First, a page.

The changes announced included:
- An extension to the discount from 50% to 100% for next year for retail businesses with a rateable value of less than £51,000. This would effectively abolish business rates for these smaller businesses in the year ahead.
- Extending this 100% discount to include retail, leisure and hospitality venues.
- Promising a review into business rates reform for the longer term - to report in the Autumn.
- Increasing reliefs to pubs, who already receive a £1,000 business rates relief- designed to help them stay as vital centres of their communities.
However, State Aid rules, as they stand, limit this relief and therefore remove all but the smallest businesses from the Government’s help.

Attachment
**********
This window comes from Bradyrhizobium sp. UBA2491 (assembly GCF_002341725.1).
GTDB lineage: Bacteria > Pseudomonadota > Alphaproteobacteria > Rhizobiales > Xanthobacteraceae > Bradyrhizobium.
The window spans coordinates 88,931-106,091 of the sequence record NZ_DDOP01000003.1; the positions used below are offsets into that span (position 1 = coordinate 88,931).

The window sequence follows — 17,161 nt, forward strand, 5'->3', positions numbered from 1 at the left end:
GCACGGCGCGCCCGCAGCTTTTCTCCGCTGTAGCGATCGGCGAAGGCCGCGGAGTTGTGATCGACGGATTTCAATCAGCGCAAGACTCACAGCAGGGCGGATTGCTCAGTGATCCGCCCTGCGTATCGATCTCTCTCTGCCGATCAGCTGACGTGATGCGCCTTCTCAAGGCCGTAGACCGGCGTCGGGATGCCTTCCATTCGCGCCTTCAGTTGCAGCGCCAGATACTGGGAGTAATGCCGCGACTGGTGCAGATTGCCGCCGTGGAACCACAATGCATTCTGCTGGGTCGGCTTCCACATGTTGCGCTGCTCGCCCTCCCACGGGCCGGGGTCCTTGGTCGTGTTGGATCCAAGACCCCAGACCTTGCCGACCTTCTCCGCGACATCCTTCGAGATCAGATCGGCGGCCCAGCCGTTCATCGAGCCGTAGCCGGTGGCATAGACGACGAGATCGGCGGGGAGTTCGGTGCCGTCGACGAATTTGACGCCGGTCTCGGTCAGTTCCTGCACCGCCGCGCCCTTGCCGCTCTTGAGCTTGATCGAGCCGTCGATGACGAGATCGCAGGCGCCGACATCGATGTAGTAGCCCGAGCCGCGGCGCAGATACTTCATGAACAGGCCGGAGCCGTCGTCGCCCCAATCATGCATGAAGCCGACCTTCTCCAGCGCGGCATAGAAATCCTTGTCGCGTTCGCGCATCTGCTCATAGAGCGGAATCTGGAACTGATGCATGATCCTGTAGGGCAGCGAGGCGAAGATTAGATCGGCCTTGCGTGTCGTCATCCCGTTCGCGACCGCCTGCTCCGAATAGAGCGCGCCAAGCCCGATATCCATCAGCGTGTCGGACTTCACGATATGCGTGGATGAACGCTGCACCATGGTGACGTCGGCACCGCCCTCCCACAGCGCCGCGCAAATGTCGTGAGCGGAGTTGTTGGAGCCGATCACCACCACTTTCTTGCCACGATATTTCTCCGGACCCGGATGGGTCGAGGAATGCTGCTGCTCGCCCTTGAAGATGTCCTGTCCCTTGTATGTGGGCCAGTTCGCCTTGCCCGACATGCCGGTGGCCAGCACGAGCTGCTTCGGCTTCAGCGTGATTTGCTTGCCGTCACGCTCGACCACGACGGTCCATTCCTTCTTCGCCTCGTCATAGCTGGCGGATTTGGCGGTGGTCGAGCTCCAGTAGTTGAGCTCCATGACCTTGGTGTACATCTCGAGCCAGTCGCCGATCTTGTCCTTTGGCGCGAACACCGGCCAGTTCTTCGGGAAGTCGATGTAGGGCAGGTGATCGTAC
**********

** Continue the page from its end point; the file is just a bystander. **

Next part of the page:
Whilst helping SMEs in this way is to be applauded, there was nothing in the Budget to tackle the issues of larger businesses.
The promise of “yet another” review of business rates, to be heard in the Autumn, seems non-sensical when the issue has already had a detailed review.
The Treasury Select Committee gave its recommendations last November, many of which appear to have been ignored.
One wonders what the point of all the expenditure in time and money was, if we are purely to review them again.
Unless business rates are properly reformed, as recommended by the Treasury Select Committee, these plans will do nothing to counter the impact of the 2017 Business Rates revaluation and the introduction of downward phasing.
It simply won’t go far enough to help retailers struggling with their current rate bills.
To discuss the changes announced yesterday and their impact on your business rates liability, don’t hesitate to contact business rates expert, Danny George.